Researchers have developed a new drug that could treat lung cancer.
Researchers from the Cancer Research UK's Drug Development Office have developed a new drug combination - vandetanib and selumetinib - for patients who have advanced solid tumours. They claim that the two-drug combination will starve the tumours by simultaneously blocking cancer cell growth.
To prove the effectiveness of the drugs, the researchers are planning to conduct two studies on more than 40 lung cancer patients across three UK hospitals. The main centre is The Churchill Hospital while Oxford is the lead centre.
Patients who have any solid tumour and patients with non-small cell lung cancer will each receive a drug called vandetanib and an investigational drug called selumetinib.
This is the first time the compounds have been trialled together. It is hoped that combining these treatments will increase the number of cancer "weakspots" targeted at the same time.
"Therapies for lung cancer often become ineffective because the disease becomes resistant to treatment, so we're delighted to launch this trial to test a new approach that we hope will help people with this common disease," said Dr Denis Talbot, consultant medical oncologist at Oxford University Hospitals NHS Trust and Cancer Research UK clinician at The University of Oxford, in a statement.
Lung cancer is a cancer that starts in the lungs. The lungs are located in the chest. When you breathe, air goes through your nose, down your windpipe (trachea), and into the lungs, where it spreads through tubes called bronchi. Most lung cancers begin in the cells that line these tubes, according to National Center for Biotechnology Information.
Lung cancer is the second most common cancer in the UK. Survival rates for all types of lung cancers are still low. Fewer than 10 per cent of lung cancer patients will live for at least five years after diagnosis.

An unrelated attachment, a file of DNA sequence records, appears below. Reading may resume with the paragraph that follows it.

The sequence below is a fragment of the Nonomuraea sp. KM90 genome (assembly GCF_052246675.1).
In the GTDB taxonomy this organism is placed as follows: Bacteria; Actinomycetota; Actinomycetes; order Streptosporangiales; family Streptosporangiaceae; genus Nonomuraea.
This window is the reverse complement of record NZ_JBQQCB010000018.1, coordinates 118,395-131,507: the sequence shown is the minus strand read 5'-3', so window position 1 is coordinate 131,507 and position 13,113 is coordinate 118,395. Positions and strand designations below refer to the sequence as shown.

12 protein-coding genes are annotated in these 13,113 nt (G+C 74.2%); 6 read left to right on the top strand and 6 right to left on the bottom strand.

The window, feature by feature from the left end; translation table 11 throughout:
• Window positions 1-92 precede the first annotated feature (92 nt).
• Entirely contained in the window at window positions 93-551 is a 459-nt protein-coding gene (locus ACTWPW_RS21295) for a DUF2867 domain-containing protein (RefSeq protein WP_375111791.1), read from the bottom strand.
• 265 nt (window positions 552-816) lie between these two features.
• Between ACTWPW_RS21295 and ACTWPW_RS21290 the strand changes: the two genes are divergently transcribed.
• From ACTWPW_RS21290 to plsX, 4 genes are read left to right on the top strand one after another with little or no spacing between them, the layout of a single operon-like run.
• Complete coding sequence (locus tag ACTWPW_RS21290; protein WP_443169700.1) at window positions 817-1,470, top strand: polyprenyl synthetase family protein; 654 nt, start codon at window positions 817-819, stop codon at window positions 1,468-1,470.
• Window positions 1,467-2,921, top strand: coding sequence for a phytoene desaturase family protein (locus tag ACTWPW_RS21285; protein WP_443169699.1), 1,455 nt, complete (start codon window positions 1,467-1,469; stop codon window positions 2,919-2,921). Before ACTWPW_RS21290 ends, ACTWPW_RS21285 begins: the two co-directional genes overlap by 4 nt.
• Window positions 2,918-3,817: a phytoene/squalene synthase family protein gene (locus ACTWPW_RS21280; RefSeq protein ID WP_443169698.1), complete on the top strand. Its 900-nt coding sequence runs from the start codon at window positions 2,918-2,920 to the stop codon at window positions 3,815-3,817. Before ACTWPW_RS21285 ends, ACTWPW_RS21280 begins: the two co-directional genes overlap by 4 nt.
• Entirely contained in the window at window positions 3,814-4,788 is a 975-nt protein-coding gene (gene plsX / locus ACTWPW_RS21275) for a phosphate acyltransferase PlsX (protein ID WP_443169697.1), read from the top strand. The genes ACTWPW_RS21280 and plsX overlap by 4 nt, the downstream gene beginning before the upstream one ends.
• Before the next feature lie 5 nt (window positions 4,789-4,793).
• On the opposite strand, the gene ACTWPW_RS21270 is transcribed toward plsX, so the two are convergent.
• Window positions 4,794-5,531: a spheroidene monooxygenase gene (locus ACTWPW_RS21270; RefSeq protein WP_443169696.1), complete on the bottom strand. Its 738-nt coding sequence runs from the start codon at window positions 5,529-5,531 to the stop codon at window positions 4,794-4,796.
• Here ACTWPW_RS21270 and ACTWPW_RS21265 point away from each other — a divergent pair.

There are two types of lung cancer: non-small cell lung cancer and small cell lung cancer.
Non-small cell lung cancer (NSCLC) is the most common type of lung cancer. In this type of cancer the cancer cells usually grow and spread more slowly than small cell lung cancer.
Non-small cell lung cancer accounts for around 85 per cent of all lung cancer cases. At least 30,000 people are diagnosed with this form of the disease each year in the UK.
"There is progress being made in the treatment of lung cancer but survival rates still remain low. This is because the majority of patients - up to two-thirds - are diagnosed once the cancer has already spread to other organs when it's more difficult to treat successfully," said Talbot.
"We hope that this new approach may eventually contribute to increased survival for lung cancer patients," he added.
"There's an urgent need to develop new drugs which may provide additional options for these patients. This important trial may bring new opportunities for future lung cancer patients by combining two treatments to tackle the disease simultaneously, providing a two-pronged treatment approach for this hard to treat disease," said Dr Nigel Blackburn, director of drug development at Cancer Research UK's Drug Development Office, in a statement. "The launch of this first trial is exciting news and we'll be watching the results with great interest."